7:49 PM, Apr 12, 2013
By Chas Sisk, The Tennessean
After a confrontation with an 8-year-old girl and other activists, along with mounting opposition from fellow Republicans, state Sen. Stacey Campfield dropped his effort to tie welfare benefits to grades, asking that the legislation be held for further study.
Campfield withdrew his proposal to reduce payments to families whose children are failing in school before a vote could be taken on the Senate floor Thursday. But the measure appeared to be headed toward defeat after several senators – including a few former supporters – expressed doubts.
Before Thursday’s session, activists organized a demonstration in the corridors of Legislative Plaza and the state Capitol. An 8-year-old girl confronted Campfield with a petition signed by opponents of the bill, and a choir of about 60 people, including some in clerical garb, sang “Jesus Loves the Little Children” outside the Senate chamber as lawmakers filed in.
Campfield walked away from the confrontation, saying repeatedly that he didn’t think children should be used as political props. But it was a long walk, and the confrontation extended over several minutes as video cameras recorded the back-and-forth.
On the Senate floor, Campfield asked after 40 minutes of debate to have the bill sent to a committee that will study the legislation this summer. The move spared Campfield from potential defeat and some of his fellow Republicans from casting politically dicey votes.
Campfield expressed no misgivings about bringing the legislation and showed little disappointment in the outcome.
“Did I know what the final result was going to be? No, I never do,” he said. “I got a lot of good feedback from people. … I think a lot of people were really close (to supporting it) but were just looking for a little bit more.”
About the bill
Senate Bill 132 – named the Education to End Poverty Act by its supporters and dubbed the Starve the Children bill by its opponents – would have reduced Temporary Assistance to Needy Families payments to the families of children who fail a grade unless their parents take corrective action. Those include attending an eight-hour parenting class, meeting twice with teachers, enrolling a child in summer school or arranging tutoring.
Families would see their payments, which average about $185 a month, cut by about 30 percent until they demonstrated that they had completed at least one of those tasks. Campfield had said rules would be drafted to allow families already complying with the directives to keep their benefits.
Campfield and other backers of the bill said its broader purpose would be to spur parents to get involved in their children’s education. Foes said it would add to the burdens of families that are struggling already.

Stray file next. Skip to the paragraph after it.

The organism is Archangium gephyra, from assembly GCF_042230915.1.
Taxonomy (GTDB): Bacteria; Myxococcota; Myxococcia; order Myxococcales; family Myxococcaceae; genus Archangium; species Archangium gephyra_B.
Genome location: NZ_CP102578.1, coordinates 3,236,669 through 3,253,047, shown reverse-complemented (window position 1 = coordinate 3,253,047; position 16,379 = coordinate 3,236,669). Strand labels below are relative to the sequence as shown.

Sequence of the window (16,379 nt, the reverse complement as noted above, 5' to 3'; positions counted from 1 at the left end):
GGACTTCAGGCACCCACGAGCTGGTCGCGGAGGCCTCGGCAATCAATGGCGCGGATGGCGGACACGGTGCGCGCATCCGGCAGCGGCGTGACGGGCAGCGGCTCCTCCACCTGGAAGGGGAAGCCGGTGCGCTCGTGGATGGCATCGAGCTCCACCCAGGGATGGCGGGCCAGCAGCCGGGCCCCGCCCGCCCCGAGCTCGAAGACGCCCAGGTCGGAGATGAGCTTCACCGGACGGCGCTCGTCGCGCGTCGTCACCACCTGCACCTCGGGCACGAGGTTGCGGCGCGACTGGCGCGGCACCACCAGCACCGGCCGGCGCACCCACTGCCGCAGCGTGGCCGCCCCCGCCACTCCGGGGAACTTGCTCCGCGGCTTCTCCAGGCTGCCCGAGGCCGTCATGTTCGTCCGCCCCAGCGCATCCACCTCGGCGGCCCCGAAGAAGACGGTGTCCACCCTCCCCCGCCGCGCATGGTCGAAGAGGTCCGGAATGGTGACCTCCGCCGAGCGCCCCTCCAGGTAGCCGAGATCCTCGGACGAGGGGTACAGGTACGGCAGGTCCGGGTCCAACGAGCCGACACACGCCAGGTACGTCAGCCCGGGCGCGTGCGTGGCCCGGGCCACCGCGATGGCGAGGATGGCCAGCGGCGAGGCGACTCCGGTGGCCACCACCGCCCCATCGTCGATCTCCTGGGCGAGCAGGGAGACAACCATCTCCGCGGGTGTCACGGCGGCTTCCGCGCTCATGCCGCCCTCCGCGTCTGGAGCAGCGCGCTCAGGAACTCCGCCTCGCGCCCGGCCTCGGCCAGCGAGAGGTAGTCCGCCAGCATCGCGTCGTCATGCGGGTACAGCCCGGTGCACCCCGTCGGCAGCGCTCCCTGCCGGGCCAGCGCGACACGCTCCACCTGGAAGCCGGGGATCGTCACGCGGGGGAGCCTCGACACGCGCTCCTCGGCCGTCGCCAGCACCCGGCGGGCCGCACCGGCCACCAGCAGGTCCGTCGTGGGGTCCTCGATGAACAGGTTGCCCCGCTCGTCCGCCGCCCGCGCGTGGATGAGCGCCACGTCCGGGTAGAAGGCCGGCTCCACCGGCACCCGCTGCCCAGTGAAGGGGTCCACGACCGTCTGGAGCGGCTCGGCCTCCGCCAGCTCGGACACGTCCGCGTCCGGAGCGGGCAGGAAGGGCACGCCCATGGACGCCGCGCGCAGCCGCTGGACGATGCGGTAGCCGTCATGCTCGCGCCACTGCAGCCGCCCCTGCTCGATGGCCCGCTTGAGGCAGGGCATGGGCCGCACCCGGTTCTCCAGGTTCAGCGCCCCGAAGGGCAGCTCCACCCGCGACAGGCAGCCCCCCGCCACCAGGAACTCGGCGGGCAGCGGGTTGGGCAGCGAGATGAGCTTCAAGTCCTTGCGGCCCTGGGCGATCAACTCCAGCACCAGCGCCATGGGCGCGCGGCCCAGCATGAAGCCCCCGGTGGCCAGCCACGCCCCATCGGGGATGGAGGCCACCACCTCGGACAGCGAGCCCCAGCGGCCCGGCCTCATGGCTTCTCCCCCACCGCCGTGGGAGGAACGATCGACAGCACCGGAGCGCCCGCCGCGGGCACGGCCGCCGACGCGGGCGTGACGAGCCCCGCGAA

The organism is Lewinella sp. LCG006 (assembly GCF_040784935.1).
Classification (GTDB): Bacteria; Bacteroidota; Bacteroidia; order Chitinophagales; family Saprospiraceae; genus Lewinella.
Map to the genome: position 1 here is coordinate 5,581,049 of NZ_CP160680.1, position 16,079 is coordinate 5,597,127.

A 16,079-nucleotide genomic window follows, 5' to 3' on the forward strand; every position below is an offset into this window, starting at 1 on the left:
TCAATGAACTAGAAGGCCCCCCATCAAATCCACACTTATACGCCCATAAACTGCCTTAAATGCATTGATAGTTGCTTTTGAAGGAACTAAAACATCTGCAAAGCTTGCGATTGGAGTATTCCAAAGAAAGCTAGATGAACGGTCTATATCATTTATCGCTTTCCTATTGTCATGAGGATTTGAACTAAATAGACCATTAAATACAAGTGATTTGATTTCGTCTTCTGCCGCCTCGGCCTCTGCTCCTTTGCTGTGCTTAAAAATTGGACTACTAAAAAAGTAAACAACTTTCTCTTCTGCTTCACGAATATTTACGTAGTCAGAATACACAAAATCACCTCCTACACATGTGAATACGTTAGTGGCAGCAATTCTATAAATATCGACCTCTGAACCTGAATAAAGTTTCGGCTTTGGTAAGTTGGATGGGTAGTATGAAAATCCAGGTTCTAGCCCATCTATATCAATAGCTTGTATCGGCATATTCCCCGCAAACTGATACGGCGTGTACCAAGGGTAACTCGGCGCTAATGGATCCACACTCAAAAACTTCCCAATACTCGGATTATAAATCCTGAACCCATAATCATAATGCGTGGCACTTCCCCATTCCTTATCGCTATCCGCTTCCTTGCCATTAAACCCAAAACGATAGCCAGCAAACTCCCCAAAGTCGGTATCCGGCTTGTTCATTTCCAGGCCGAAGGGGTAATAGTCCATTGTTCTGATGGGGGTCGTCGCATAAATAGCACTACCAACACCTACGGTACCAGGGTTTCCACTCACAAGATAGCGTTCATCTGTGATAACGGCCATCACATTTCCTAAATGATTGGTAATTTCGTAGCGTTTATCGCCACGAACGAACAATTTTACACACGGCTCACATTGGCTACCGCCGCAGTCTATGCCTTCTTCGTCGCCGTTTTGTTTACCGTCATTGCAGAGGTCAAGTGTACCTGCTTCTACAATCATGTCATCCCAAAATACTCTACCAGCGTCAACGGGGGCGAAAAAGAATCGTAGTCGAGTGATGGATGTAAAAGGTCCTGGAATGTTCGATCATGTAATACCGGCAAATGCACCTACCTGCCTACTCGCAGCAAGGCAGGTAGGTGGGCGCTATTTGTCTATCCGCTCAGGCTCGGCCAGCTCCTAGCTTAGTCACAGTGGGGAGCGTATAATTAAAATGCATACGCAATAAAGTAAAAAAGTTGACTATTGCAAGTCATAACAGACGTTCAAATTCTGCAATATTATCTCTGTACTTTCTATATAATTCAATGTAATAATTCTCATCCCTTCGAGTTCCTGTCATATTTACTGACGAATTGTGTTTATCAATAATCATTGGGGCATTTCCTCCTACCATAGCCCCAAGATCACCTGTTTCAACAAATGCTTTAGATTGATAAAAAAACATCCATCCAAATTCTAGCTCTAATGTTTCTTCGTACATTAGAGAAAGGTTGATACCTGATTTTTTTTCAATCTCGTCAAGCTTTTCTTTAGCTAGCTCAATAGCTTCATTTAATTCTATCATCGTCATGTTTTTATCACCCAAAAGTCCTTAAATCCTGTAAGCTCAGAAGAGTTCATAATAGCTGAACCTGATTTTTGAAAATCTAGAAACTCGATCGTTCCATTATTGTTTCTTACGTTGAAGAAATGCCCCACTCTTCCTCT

Campfield’s request to put the bill off ended debate on one of the most controversial pieces of legislation before the General Assembly this year.
The proposal had earned attention nationwide, with protests intensifying as it moved through the legislature. Jon Stewart, host of “The Daily Show,” asked whether Campfield is a villain from a Dickens novel.
Opponents had a spectacle planned Thursday morning. Eight-year-old Aamira Fetuga and her mother, Rasheedat, presented Campfield with a petition signed by 2,500 opponents of the bill as the Knoxville Republican left a caucus meeting to head to the Senate floor.
“How are you? Thanks for coming,” Campfield said, taking the petition. “I love it when people use children as props.”
He then set off on the three-minute walk to the Senate chamber. Rasheedat Fetuga, founder of child advocacy group Gideon’s Army, which organized the protest along with Clergy for Justice and Stand for Children, shouted after him that her daughter was not a prop and that he works for the people. Aamira enumerated her worries.
“I’m worried about the lights being cut off,” she said.
“That won’t happen as long as you have a decent parent who can show up for two conferences,” Campfield replied.
Greeting them along the way were people holding “Stacey Campfield’s Walk of Shame” signs.
‘A slight detour’
Campfield’s colleagues were more polite when the bill came up on the day’s agenda. Several commended Campfield for trying to get parents more involved in the schools, but they questioned whether his plan was the best way to go about it.
“You can say that withholding the money from the parents doesn’t harm the child, but you’re fooling yourself,” said Senate Majority Leader Mark Norris, R-Memphis.
Six other Republican senators said they would not vote for the bill – not quite enough to defeat it but enough to throw its fate into doubt. That group included state Sens. Steve Dickerson of Nashville and Doug Overbey of Maryville, both of whom had supported the bill in committee.
Campfield retreated. By asking to have the bill studied further, he preserved the ability to bring it up again next year.
He told reporters afterward that he intends to do so.
“To me, it’s not a dead issue at all,” he said. “This may be a slight detour, but honestly I think this could hopefully make it even better.”
He shrugged off the protests.
“It is what it is,” he said. “There’s always going to be detractors.”